A recent decision from the Indiana Court of Appeals gives an example of this issue in application.  Service Steel Warehouse Co v United States Steel Corp, Court of Appeals No. 20A-CC-1643, May 3, 2021. General contractor Carbonyx needed a quantity of custom fabricated structural steel trusses and columns for an industrial building.  Carbonyx ordered the fabricated steel from Troll.  The work required cutting, bending, welding, and riveting of large structures.  Troll contracted to provide the fabricated steel but lacked the capacity to fabricate such large structures itself.   Troll ordered the necessary steel from supplier Service Steel with direction to ship the steel to Texas Steel for the actual fabrication.  Texas Steel then shipped the products back to Carbonyx for installation.

Troll failed to pay Service Steel.  Service Steel filed a large lien on the project.  Service Steel was clearly a “supplier,” but what is Troll if it outsourced the work?   If Troll is just a material supplier to Carbonyx because it outsourced the material and fabrication, then Service Steel is a supplier to a supplier and has no lien.  If Troll is a subcontractor because its contract required both material and special fabrication, then Service Steel is a supplier to a subcontractor and does have a lien right. The Indiana Court of Appeals adopted the majority position and decided in favor of Service Steel’s right to a lien.

The Indiana court acknowledged that off-site work is a growing part of the construction industry.  That off-site work might involve multiple players as in Steel Service Warehouse.  The central inquiry becomes whether the “subcontractor”, of whatever tier, performs a “definite” and “substantial” portion of the work required under the owner’s contract citing the New Mexico case of Vulcraft v Midtown Bus. Park, Ltd, 800 P2d 195, (N.M. 1990):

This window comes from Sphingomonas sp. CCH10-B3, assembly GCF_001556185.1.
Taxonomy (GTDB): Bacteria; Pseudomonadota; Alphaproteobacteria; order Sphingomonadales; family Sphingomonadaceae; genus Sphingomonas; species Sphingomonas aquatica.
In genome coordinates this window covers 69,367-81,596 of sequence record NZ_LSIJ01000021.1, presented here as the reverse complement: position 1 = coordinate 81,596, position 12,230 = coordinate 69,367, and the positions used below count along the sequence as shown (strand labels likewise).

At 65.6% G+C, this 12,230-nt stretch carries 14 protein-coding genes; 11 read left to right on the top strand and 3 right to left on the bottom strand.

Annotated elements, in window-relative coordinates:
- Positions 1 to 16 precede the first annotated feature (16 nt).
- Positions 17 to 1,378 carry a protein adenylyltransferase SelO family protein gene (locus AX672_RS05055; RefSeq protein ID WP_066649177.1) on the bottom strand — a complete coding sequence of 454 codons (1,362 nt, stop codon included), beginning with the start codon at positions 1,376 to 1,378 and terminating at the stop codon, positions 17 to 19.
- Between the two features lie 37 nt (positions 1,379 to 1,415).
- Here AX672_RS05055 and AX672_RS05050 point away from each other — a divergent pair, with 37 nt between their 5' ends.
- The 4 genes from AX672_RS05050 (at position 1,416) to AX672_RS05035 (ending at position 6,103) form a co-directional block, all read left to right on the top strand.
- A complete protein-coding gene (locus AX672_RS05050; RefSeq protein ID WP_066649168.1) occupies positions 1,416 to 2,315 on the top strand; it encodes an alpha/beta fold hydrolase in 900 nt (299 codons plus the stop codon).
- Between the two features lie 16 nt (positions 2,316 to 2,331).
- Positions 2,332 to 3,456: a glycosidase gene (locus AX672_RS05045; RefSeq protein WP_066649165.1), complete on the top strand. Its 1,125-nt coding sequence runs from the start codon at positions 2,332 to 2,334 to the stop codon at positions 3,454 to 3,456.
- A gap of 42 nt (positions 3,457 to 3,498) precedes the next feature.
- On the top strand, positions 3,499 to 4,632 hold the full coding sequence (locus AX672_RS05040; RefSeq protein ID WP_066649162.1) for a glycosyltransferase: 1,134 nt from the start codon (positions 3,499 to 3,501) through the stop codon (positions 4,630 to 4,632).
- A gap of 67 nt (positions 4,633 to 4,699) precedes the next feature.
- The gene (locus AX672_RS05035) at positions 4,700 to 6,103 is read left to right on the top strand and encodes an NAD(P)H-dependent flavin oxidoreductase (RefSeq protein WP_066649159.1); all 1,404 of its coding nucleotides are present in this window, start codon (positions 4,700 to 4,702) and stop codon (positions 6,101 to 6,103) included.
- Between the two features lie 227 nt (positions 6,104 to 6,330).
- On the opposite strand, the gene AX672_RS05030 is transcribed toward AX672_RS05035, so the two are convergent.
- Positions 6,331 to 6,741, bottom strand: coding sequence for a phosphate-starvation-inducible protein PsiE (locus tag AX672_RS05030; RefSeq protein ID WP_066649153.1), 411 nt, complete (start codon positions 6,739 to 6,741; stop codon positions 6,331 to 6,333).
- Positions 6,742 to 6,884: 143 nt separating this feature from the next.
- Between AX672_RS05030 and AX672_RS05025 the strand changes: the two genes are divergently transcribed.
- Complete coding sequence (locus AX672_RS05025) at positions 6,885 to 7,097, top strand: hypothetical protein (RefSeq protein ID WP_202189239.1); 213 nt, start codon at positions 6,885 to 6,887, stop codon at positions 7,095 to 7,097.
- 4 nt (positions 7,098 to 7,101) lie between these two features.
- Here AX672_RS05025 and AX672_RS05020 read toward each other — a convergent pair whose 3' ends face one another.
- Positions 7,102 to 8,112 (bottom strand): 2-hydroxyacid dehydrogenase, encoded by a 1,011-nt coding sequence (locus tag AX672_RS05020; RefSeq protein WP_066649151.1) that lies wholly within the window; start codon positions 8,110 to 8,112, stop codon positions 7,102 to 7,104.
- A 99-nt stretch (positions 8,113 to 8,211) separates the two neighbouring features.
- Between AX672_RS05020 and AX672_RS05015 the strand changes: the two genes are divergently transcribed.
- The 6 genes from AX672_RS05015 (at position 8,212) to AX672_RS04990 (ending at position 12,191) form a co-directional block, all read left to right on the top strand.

“To qualify as a subcontractor, the party must perform some portion of the work for which the owner originally contracted. It is not necessary that the work be done at the construction site, but work must be performed to the contractor’s plans and specifications.  The work can be performed on material supplied to another subcontractor of the contractor, but the material cannot be generic, stock off-the-shelf items or items generally available without modification—it must be fabricated uniquely or specially by the contractor for the requirements of the particular project.”  Vulcraft v Midtown Bus. Park, Ltd, at 200-01.

This analysis is consistent with our Minnesota cases in Illinois Steel Warehouse Co v Hennepin Lumber Co, 182 N.W. 994 (Minn 1921), and Weyerhauser v Twin City Millwork  191 N.W. 2d 401 (Minn 1971) in the context of public work.

As the chain of intermediate “subcontractors” becomes attenuated, the cases become heavily fact-dependent but the “definite and substantial portion” guidance coupled with the remedial purposes of the lien should lead to reasonably predictable results.